25 sep 1999         

- it's been... well, it's been -

I feeeel good, deedle deedle deedle dee.

I knew that I would, deedle deedle deedle dee.

And it's the first time in weeks.  I have just come out the other side of what's been the most hellish computer clusterfuck in recent memory, a snafu of webhosting that has at various times left me breathless, awestruck by the emotional impact of cyber-impotence, and exhausted after running through the spectrum of tech support personalities - from pissy jerkhead youths who think they're doing you a favor to mature level-headed patient grown-ups who know how to speak that lost language called English. My problem has baffled men and women from Seattle to Atlanta, and most parts in between.  I stumped them in Dallas. Wowed them in Phoenix. They're probably still scratching their tiny heads in Pasadena.

But you're reading this, which means our long national nightmare is over.  

While on one hand it was difficult to be away for so long, it was probably a good thing to be incapable of commenting on all the publicity occuring over the Mojave Phone Booth.  It will soon go the way of the Pet Rock, if it hasn't already, though its charm will no doubt resurface after the desert wind has blown our memories dry, say, in a decade or so.

With all the Troubles behind me, the voices in my head (you hear them too, right?) urge me to move on.  Don't wallow in your recent digital tragedies, they whisper. I'm glad the voices are so articulate.  Nary a "like" or an "I'm all" in their lexicon.

So.  Moving on.


Among the other momentous events this month was Amy's eighth birthday.  We opted for a trip to Disneyland this year instead of the usual backyard party.  With Viv out of town the week before, I was not up for a week of solo party planning especially while I was in the middle of... the Troubles.  So off we went last weekend to the Magic Kingdom (King Midas).

Amy is still exploring the variety of ways to be thrilled.  She is impressed by rollercoasters and rides them with a whole-hearted willingness, but if there isit's all pretend some scary imagery along the tracks like a monster with red eyes or a cardboard cutout of a witch, well, it's a terror beyond the pale.  She rode the Matterhorn on last year's Disneyland trip but, with her clear memory of that Abominable Snowman looking all fangy as the bobsled makes its initial climb, the ride was not an option this year.  Nor was Splash Mountain.  The Haunted Mansion, a pure and heavy dose of fear icongraphy, was right out.  We managed to ride Big Thunder Mountain, the runaway mine train, but after we got off Amy explained that she would not be riding that again for some time due to the scary red blinking eyes behind the waterfall at the beginning.

The most overwhelming fears, however, are generated by The Adventures of Pinnocchio, one of the older rides in Fantasyland.  A primitive ride by today's standards, it's a loud fear-laden jaunt into some of the worst imagery a kid could have stuck to the roof of his brain.  But then, Disney's famous for that, isn't it?  Check it out next time you're there.  Better yet, go cheap and just find the Disney storybook.  It's right up there with wolves devouring grandmothers, hags with poisoned apples, and severe spine trouble during the French Revolution.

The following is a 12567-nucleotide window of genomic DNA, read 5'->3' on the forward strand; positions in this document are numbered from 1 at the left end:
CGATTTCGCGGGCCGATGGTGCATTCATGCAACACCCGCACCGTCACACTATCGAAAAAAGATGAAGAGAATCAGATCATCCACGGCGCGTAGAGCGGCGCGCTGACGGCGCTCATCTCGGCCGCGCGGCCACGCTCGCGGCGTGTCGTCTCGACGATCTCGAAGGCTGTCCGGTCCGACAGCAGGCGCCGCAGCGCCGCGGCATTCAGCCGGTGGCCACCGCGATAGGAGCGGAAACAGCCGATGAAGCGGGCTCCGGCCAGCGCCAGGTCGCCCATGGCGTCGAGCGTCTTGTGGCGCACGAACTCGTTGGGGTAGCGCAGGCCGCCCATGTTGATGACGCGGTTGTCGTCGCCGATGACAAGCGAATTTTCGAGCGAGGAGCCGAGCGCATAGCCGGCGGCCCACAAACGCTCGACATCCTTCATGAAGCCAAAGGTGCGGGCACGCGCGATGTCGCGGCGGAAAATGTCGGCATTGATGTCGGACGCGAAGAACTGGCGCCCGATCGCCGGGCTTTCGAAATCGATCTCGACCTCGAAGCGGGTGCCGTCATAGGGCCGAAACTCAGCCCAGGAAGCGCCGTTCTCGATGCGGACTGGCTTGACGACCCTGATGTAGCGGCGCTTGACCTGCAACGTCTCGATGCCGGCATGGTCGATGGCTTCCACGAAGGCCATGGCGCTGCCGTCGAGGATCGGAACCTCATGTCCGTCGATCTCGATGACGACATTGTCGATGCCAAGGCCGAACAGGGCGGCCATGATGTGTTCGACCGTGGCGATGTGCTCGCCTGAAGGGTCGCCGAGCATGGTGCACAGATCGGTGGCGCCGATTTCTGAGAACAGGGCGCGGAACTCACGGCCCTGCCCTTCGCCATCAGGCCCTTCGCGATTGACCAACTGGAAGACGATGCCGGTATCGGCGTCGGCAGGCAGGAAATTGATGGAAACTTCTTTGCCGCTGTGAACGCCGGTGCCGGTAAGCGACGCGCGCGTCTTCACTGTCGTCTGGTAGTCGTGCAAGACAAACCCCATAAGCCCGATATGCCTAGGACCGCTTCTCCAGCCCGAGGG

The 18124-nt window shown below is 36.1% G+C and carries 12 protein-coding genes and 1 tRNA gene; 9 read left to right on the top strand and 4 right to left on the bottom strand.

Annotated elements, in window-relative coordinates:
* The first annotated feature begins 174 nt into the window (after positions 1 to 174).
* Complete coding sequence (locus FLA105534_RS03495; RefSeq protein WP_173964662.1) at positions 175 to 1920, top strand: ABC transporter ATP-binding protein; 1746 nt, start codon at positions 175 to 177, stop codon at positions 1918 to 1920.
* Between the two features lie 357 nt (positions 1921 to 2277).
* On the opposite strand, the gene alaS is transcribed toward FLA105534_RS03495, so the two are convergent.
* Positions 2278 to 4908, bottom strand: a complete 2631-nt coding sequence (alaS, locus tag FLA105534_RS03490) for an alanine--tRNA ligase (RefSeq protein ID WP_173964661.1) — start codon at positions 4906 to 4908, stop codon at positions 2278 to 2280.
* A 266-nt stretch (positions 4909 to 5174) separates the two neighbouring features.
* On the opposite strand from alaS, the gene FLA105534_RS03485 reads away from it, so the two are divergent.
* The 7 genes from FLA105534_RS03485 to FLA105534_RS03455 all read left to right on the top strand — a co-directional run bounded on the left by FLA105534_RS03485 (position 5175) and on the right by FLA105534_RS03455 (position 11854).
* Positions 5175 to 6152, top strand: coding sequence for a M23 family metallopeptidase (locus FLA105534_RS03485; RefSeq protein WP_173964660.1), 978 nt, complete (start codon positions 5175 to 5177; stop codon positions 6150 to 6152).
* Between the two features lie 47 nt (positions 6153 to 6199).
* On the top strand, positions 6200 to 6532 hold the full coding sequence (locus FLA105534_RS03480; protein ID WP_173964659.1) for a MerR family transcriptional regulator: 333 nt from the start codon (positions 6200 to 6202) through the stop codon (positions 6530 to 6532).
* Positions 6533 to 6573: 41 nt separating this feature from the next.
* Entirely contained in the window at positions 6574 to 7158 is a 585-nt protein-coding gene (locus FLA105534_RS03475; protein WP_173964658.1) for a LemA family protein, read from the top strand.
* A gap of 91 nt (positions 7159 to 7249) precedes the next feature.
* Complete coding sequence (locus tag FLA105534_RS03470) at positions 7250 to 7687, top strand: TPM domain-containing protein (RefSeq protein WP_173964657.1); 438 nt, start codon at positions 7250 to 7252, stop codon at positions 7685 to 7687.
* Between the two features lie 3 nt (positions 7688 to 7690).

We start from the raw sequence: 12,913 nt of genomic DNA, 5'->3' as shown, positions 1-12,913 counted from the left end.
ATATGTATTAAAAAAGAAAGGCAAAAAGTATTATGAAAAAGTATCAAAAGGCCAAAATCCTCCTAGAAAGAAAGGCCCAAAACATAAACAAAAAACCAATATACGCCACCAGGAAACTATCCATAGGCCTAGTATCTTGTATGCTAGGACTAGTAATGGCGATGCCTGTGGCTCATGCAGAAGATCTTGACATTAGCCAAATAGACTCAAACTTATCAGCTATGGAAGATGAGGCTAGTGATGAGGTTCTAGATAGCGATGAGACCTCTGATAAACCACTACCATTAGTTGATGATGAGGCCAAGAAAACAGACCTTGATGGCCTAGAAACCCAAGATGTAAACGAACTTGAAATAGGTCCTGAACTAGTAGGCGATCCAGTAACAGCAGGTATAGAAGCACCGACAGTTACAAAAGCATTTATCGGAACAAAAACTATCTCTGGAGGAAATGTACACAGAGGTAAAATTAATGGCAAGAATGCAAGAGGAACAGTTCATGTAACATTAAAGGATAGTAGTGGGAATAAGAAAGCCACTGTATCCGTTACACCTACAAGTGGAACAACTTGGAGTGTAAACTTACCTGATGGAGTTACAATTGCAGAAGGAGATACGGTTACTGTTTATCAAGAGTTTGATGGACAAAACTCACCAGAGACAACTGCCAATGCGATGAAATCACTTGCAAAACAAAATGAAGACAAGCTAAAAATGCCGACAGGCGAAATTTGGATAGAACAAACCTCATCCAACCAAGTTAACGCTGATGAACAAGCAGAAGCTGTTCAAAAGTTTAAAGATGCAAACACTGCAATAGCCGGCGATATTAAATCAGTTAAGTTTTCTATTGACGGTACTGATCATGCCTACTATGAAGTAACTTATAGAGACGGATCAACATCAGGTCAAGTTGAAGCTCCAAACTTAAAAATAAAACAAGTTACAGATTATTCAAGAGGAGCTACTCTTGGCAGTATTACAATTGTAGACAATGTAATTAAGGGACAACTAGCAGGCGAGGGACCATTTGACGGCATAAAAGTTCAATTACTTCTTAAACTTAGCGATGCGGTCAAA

Tarzan's Treehouse, which was jammed with people in arboreal gridlock due to oversaturation of cross-platform marketing, was a hit.  And the guy playing Tarzan at the photo op at the base of the tree was one seriously simian hunk.  He gave Viv the vapors.  Amy, bless her heart, was terrified.

The best attraction of the day, by far, was the Mulan Parade.  Beautiful Chinese pageantry.  See it at night.  It's gorgeous.

I say that was the "best" attraction of the day because I was being Daddy.  If I had been among a group of men, you know, those men who go to theme parks all the time in large manly groups (yeah, right), it'd be a different story, a story of spine-whipping thrill-packed machismo.  But since guys don't really do that after age 15, I've learned to be satisfied with Dumbo and colorful parades of acrobats.


One of the habits we got into this summer was backyard camping.  We've got this big blue dome tent that sleeps six very comfortably, so for three it was downright cavernous.  We'd set it up every Saturday night, and at 8:55pm we'd hunker down into the sleeping bags and listen to an hour of old radio shows on KNX.  Beginning with The Jack Benny Program at 9:00 followed by The Adventures of Ozzie & Harriet at 9:30, we'd lie there and drift into the 1940's, Viv and I laughing at jokes that left Amy clueless, and Amy going into hysterics over goofy voices and sound effects.  I think we'll all have fond memories of those summer nights.  I know I do already.

The big problem is it got me hooked on Ozzie & Harriet.  Summer's over, but now here I sit typing away in my office with that show on in the background.  It was so nicely bland, with stories that really moved along.  Their world, seen through Ozzie's concerns, was so much like mine it scares the heck out of me.  Golly.  Well, okay, not really, but there's something attractive about white bread.  It's so spongy and predictable.  Safe.  Safe at home.  Ahhh.  The pace was sane.  And nothing ever exploded.

And there were no such things as webhosting problems.


  today's music:



today's wisdom:

"Technology... is a queer thing. It brings you great gifts with one hand, and stabs you in the back with the other." 

- C.P. Snow